At Shogun Japanese Steak Seafood & Sushi, culinary artisans slice and serve fresh, satisfying rolls and morsels of seafood. As patrons pass the restaurant's welcoming Japanese water fountains, they work up appetites for 6–10 pieces of the crunchy shrimp roll, topped with a crown of crunchies and eel sauce ($6.50), or the Mexican roll ($10), which celebrates Mexico's rich sushi-making heritage with fried snapper and a spicy mayo sauce. In addition to slinging tightly wrapped cylinders, Shogun also delicately plates nigiri—two pieces per order—such as flying-fish roe ($3.50) or red clam ($5). As diners savor the magnificent mouthbursts of crabmeat-packed California rolls ($4.50) or flash-fried oyster tempura rolls ($7), they can watch sushi wranglers deftly prepare rolls before their very eyes or fix their gazes on the bar's TV for regular airings of sports or competitive napping tournaments.
Every morning, chefs at Mother’s Home Cooking International prepare a new menu, readying chicken and catfish for frying, stirring rich chicken dressing, and baking fresh loaves of corn bread. The house-standard crispy fried chicken typically makes an appearance in the rotating culinary cast, often hobnobbing with mashed potatoes or rubbing elbows with macaroni and cheese. Duos indulge in hearty homestyle dishes, such as spaghetti and meatballs and smothered pork chops, and Southern-inspired fried catfish and chitterlings occasionally fill bellies on weekends. A traditional Sunday dinner gathers families around the table where they feast on dishes such as chicken and dressing, and debate whether to form a traveling family band or a traveling family law firm. Match dinners with a steamy scoop of vegetables, from sweet candied yams to rowdy black-eyed peas. Mother's Home Cooking International boasts a karaoke machine, an Xbox360, and a PlayStation 3, and patrons enjoy live football on Sunday, Monday, and Thursday nights.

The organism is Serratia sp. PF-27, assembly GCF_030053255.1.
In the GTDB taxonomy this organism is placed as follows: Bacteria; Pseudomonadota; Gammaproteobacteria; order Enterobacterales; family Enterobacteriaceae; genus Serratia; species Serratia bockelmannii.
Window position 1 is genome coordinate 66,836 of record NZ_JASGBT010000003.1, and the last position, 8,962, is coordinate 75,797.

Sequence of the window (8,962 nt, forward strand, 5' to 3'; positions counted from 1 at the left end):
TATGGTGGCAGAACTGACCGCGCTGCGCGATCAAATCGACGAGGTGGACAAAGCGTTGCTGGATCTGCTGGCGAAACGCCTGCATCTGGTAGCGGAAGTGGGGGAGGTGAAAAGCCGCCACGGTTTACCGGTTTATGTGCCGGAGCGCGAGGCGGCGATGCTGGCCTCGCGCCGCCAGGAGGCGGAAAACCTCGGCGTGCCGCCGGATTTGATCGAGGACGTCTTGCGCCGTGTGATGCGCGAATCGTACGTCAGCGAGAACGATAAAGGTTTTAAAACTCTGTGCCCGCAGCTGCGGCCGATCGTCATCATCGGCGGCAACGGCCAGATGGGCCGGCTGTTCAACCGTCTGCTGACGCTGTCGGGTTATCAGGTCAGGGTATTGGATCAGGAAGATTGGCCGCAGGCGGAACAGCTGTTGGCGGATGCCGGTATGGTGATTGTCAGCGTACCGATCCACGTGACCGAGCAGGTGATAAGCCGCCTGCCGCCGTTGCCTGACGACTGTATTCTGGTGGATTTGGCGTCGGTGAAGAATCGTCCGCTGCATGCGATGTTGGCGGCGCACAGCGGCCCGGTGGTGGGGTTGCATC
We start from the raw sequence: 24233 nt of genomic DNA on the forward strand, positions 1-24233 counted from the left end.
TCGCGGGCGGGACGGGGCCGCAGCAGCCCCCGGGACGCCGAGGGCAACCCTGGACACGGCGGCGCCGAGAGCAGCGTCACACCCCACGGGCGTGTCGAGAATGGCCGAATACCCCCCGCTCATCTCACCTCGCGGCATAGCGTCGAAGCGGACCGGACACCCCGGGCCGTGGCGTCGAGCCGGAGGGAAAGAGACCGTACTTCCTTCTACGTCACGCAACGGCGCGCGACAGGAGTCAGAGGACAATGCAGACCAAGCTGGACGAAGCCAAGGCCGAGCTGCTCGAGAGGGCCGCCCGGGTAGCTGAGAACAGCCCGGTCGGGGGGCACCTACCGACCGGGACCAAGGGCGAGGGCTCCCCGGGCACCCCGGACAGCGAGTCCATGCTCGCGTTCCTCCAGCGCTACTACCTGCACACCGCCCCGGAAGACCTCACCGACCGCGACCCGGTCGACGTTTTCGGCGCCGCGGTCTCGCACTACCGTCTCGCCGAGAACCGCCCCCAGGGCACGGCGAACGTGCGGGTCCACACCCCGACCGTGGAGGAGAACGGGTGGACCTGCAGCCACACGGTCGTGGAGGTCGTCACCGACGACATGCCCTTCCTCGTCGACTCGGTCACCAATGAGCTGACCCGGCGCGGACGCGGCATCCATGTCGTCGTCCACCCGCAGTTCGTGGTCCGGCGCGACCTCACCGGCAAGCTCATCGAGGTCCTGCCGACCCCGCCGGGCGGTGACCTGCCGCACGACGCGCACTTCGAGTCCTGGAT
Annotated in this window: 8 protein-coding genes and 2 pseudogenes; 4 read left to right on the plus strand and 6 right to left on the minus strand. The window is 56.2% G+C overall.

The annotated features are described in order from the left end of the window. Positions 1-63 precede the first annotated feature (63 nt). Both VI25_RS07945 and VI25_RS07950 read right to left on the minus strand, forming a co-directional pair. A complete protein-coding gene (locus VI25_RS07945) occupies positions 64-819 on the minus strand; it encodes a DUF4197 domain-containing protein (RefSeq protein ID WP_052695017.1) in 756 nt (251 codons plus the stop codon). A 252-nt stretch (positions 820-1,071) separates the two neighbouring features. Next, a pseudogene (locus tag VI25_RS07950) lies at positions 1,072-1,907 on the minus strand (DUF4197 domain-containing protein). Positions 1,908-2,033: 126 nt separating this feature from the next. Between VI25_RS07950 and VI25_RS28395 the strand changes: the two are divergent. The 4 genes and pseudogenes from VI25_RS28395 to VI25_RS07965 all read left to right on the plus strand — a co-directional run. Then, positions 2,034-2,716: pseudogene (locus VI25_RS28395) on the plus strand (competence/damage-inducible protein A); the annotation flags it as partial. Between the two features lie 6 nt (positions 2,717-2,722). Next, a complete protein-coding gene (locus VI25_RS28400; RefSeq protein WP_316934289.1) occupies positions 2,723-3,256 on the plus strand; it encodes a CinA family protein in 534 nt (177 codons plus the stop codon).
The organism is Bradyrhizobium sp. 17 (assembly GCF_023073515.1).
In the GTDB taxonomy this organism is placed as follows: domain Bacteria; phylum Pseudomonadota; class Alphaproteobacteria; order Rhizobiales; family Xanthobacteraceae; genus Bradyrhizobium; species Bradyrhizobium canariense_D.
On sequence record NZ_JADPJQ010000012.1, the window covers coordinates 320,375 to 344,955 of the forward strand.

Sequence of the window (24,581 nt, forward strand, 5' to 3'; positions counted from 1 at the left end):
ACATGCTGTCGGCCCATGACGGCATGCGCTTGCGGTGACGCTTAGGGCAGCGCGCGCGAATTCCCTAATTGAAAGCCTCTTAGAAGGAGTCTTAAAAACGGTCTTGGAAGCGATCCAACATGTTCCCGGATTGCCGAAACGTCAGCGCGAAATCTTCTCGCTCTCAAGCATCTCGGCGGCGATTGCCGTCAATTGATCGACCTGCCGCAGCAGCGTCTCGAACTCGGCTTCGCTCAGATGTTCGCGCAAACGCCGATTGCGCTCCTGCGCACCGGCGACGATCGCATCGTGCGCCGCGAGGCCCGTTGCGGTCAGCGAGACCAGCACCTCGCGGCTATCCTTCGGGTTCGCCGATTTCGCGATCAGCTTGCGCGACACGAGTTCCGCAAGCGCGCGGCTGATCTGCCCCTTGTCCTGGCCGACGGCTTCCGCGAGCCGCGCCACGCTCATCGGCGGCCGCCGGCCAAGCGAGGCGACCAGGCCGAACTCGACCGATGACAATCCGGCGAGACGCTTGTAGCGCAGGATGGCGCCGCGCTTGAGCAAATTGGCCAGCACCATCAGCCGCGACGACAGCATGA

Glass star-shaped lanterns hang from the restaurant's ceiling at varying lengths, giving guests the impression they're wading through a nebula. Once seated, the full picture comes into view with festive red walls and banquettes the color of fresh-picked cilantro. Soon after the order, kitchen skillets begin to sizzle with the sliced steak and marinated chicken that will fill burritos, enchiladas, and warm flour tortillas. Crazy Cactus also features jumbo margaritas and homemade sangria to cap off the meal.
When you bite into the juicy tomatoes and finely tuned sauces that grace the pizza pies and strombolis at Johnny Brusco's New York Style Pizza, you're experiencing a genealogy of flavor that extends back to the recipes of Johnny Pace in his 1965 Manlius, New York, pizza shop. Today the restaurant prides itself on using the finest ingredients and a diligent sauce-stirring wrist to deliver a lot of love (and just a sprinkle of hatred to give it zing) into every savory bite.
Back Yard Burgers serves up North American Black Angus burgers hash-marked to order on genuine flame-licked grills. Third-pound patties dress for dinner with lettuce, vine-ripened tomatoes, red onions, dill pickles, and a condimental trio of ketchup, mustard, and mayo ($3.59). Or gussy up for patty prom with premium add-ons such as coleslaw, chili, sautéed mushrooms, bacon, and more ($0.35–$0.60 per topping). The grill masters also flip the first white meat, prepping Hawaiian chicken sandwiches with grilled pineapple, mustard, mayo, and lettuce ($4.09). Away from the flames, feel free to enjoy a loaded baked potato ($2.79) and a wide range of pairable plates such as chili cheese fries ($2.59 for regular size), garden salads ($2.19), and sweetly baked fruit cobblers ($1.99).